I am almost ready to put tires on a set of wood felloe wheels that I've been working on. I mounted the front wheels on a spindle, and mounted one of the new tubes which have metal stems. I used a 3.5 x30 tube because it fit on the wheel nicely. This was so I could try balancing the wheel when it had the stem, washer, and valve cover in place. I know the tire and flap will throw it out a bit when those are installed but maybe not too much. One wheel needed only 1.5 OZ and the other 5.5OZ to balance nicely.
So I'm wondering if anyone has balanced wood felloe wheels by attaching weights inside of the rim somehow, before the tire, tube and flaps go on. Any suggestions how to balance, should I not worry about it, or just get some of those balancing beads?
I wonder if the original wheels were ever balanced in any way.
I've had very good luck with DynaBeads.
If you're using an original type inner-tube with the thick, threaded, brass valve, installation is a piece of cake. It's a bit more difficult with the smaller inside-diameter of the skinny, rubber valves on the more modern looking inner-tubes. Either way, once the DynaBeads are in the tire, they work great and eliminate the necessity of gluing unslightly weights to the wheel.
Thanks Bob. I have looked into Dynabeads and Counteract beads, and would not be adverse to using them. At the stage I'm at I just wondered if there was a way to somehow attach some weights to the rim in the tire area, before I install the tires, that would be secure and not interfere with the tire mounting. After the tires were mounted I could check the balance to see how far off they were, try the ride, and decide if they needed beads. I only speed up to 40 or so at the most, so wonder how much I should be concerned anyway. Besides, beads cost $40+ for four wheels.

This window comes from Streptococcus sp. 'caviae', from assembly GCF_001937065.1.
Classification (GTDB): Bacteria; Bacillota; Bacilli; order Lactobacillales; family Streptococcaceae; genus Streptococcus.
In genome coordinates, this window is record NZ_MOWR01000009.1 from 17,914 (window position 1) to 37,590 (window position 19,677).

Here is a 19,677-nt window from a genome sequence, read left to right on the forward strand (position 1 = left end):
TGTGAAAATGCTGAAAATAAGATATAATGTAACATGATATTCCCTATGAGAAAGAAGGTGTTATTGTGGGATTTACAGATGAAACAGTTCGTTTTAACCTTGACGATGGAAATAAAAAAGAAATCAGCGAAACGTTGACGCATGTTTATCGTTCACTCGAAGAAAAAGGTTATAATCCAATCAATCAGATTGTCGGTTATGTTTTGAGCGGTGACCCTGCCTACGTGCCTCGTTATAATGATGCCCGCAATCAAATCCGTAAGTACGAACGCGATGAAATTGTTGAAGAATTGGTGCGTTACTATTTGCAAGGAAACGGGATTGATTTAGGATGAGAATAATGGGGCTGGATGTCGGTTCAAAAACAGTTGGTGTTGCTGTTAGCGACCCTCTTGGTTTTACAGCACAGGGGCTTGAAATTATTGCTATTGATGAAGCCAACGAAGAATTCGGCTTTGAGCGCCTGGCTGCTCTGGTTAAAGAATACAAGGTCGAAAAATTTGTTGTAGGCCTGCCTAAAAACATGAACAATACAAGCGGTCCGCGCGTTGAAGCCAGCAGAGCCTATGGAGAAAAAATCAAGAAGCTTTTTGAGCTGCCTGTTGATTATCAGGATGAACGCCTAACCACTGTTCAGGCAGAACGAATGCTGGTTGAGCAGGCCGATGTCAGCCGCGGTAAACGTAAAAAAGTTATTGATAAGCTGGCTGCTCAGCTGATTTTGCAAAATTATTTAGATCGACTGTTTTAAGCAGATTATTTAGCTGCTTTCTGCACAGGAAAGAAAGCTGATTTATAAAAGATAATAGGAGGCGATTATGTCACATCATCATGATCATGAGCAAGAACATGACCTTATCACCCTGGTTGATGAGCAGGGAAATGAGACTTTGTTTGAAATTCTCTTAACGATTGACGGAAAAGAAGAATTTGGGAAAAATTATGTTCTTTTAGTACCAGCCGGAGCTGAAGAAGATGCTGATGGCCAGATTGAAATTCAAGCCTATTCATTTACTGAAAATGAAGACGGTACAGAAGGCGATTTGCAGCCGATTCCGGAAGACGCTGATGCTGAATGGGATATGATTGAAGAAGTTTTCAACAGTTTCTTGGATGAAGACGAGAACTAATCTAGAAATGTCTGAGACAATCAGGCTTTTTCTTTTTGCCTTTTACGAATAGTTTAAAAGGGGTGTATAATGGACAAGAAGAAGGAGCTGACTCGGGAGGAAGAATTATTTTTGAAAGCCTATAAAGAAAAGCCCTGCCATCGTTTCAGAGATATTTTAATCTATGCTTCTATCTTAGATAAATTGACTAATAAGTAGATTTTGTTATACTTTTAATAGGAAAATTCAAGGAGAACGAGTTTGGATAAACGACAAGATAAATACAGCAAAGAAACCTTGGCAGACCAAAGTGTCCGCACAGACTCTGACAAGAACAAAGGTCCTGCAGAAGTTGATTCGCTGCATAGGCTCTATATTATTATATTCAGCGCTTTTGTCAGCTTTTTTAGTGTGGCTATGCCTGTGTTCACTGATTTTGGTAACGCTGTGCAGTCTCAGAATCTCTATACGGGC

I've heard that some folks wrap solder around the spokes, but I'm sure some stick on wheel weights would also do the trick. Fronts are not hard to do, as you can jack up the axle and the heavy side will freely find the bottom. Rears? I don't know how they do them. I don't worry too much about it myself. 'Course, I seldom exceed 35mph, either.
Stick-on wheel weights sometimes remove a bit of paint and leave behind a ding in the fender. It has never happened to me because I never bothered to try to balance model T wheels. But I have been shown a couple of dings and told that was what did them. I like the idea of Dyna-Beads. I have never tried them either.
Using a std. bubble balancer machine make a wooden adapter which will allow the wood wheel to be centered on it. You can balance it out to perfection if you want but I just used mine as it was. Took 3 tries to get one right. No I do not have those any more so I cannot draw one up for you. Find the weighted portion of the wheel. There will be one on every wheel and different locations to the stem hole. I marked it with masking tape. I also made one for the tire which fits inside the bead line and holds the tire on the balancer. Find the heavy spot. You'll find that they are there. I then rotated the tire heavy spot opposit the wheel heavy spot when mounting. The valve stem will add weight too. I tried to lay them all together and weigh them in but I could never get it to work. This was how I did this in the 70's. I got tired of the bumping vibrations really quick. We used Shotgun pellets for the reloading of shells back then but I did not as I didn't understand if they could throw a wheel out-of-balance when hitting a bump in the roads. ???
Another note a lot of those vibrations are from our cars just setting on the tires for months at a time. I now keep most of my cars on jack stds. under the axles if they are not going to be driven real soon. The tires take a set.
Just a note for your perusal.
Joe in Mo.